Perhaps it was six weeks ago that my partner walked into the living room and announced that we needed a “thing” and that he thought that “backpacking could be our thing.”
This wasn’t the first of such pronouncements so that by now I’ve become so accustomed to them that I just go with it.
Okay, so we’re backpacking.
Soon the Amazon and REI boxes started arriving on our doorstep. The key word was “weight”. Every item was picked for its weight, with the goal being to have the lightest pack possible.
- Sleeping Bags – His: 2.81 lbs., Hers: 3.5 lbs.
- Sleeping Pads – 1.28 lbs.
- Thermal Blankets – 0.088 lbs.
- Frying Pan SL3 Tent – 6.4 lbs.
- Titanium Pot – 0.271 lbs.
Once enough equipment had arrived to do a basic outing it was time to pick our first trek.
We’re so fortunate to live in Southern California because there are just countless trails through the most spectacular state parks. From the coast to the mountains, there is no shortage of breathtaking (because of beauty and grade) hikes to explore.
We decided on Bear Creek Trail in Angeles National Forest for a few reasons. 1) It was the closest, mountainous trail with camping 2) It was near water and 3) It was remote enough to feel like we were out in the middle of nowhere but close enough to civilization and services in case of an emergency.
Once we got our packs fully loaded we weighed them. Mine was around 25 lbs. while his was around 32 lbs. So… so much for going as light as possible.
We were going for two days and two nights so we packed clothes we could layer, freeze-dried food, snacks, toiletries, and every kind of sundry camping thing imaginable from the small metal shovel, to water filtration and tablets, to headlamps. You name it, we had it, with the thought being that we wanted to see what we actually needed and what we could leave behind in the future.
The trail is within the San Gabriel Mountains. The road up to the park takes you past Morris Reservoir Dam. The area is just gorgeous with plenty of places to pull over for photo ops.
You must purchase a pass from the park to leave your car overnight. It’s an annual pass (America the Beautiful pass is what we got) good in most of the state and national parks. So it’s worth the investment if you plan on doing a lot of overnight camping.
You have several options when hiking through Bear Canyon and the San Gabriel Mountain Wilderness. Being the “Go Big or Go Home!” people that we are we did the most difficult trail.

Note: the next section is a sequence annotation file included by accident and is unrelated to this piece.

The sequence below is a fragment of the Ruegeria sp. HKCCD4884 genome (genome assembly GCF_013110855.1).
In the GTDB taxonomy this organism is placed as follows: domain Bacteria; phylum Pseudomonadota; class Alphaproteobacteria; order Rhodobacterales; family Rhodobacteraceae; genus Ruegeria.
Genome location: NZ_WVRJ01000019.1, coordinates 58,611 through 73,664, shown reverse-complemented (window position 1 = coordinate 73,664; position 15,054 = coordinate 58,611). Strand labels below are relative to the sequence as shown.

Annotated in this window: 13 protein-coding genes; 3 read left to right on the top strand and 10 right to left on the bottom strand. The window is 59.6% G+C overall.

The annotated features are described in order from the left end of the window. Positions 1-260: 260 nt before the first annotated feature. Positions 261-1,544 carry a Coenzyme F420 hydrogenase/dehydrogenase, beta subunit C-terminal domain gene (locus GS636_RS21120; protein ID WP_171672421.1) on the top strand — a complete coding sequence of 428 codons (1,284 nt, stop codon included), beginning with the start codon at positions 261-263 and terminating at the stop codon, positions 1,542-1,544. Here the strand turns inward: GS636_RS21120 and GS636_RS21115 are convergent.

The path begins along the parking lot. There is a wooden pedestrian bridge to cross the San Gabriel River. It was a bright and sunny day when we headed out and there were families with small children below the bridge playing in the river.
Once across the bridge, there is a wide paved road that goes for six or seven miles. After our first mile, we crossed a bridge. To begin the Bear Creek hike we had to scramble down a rocky decline to the creek’s edge, pass back under the bridge, and follow the curve of the mountain wall upstream.
This hike requires numerous stream crossings. He had prepared me for this but hearing it versus seeing it is an entirely different beast.
I stood at the edge of the creek and watched him wade through about knee-deep water. On a prior camping trip, I slipped when I entered a stream and injured myself. So this time I stared at the water with some apprehension. When he was two-thirds of the way across I said, “Okay. If I’m going to do this, I’m doing it my way.” And I stripped my jeans off and put on my shorts. I tied the laces of my hiking boots together and swung them around my neck. I put my backpack back on and crossed the creek barefoot. It was the one way I knew to have sure-footing. The rocks of the riverbed were jagged underfoot at some places but I felt much more confident being able to use my toes to grip and place my foot exactly where I wanted it to land between the rocks.